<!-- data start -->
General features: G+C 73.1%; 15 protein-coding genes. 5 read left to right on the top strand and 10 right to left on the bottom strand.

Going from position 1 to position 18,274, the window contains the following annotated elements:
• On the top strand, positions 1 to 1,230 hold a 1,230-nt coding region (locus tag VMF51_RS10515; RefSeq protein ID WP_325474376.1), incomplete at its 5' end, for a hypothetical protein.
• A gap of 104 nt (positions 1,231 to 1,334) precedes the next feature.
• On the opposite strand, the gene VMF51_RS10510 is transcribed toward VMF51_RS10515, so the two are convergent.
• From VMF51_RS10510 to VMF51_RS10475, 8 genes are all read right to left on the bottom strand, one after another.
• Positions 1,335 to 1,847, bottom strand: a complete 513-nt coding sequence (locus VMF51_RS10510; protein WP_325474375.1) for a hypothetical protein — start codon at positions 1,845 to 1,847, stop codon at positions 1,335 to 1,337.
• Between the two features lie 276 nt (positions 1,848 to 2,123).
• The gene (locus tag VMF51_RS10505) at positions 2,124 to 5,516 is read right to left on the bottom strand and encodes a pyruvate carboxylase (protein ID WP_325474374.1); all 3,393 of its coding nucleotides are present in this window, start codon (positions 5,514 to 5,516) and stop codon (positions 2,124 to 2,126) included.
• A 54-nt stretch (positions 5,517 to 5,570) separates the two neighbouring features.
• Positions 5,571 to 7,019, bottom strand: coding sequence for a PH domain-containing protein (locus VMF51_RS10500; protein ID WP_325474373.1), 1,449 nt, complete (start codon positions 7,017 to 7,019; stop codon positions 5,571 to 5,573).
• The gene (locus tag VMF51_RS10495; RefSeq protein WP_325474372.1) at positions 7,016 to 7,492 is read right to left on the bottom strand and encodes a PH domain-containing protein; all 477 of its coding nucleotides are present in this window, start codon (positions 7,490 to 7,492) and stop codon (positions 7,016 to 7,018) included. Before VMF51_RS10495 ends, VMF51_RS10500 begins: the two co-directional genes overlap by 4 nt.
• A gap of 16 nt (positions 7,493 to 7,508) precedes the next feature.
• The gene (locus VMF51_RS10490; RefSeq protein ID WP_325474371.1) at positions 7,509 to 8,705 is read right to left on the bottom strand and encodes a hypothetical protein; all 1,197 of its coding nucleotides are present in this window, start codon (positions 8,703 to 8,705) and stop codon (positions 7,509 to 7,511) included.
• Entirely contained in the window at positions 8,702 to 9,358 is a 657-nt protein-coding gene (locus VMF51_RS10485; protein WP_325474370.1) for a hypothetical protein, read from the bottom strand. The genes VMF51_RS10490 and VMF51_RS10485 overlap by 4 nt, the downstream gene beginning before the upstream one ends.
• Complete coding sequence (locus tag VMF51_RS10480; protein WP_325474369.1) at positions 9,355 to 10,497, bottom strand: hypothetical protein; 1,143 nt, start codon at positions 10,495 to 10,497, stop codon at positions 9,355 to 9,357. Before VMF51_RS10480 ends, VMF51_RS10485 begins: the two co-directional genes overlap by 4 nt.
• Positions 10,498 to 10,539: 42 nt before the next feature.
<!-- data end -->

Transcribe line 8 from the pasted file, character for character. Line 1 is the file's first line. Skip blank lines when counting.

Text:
• Between the two features lie 276 nt (positions 1,848 to 2,123).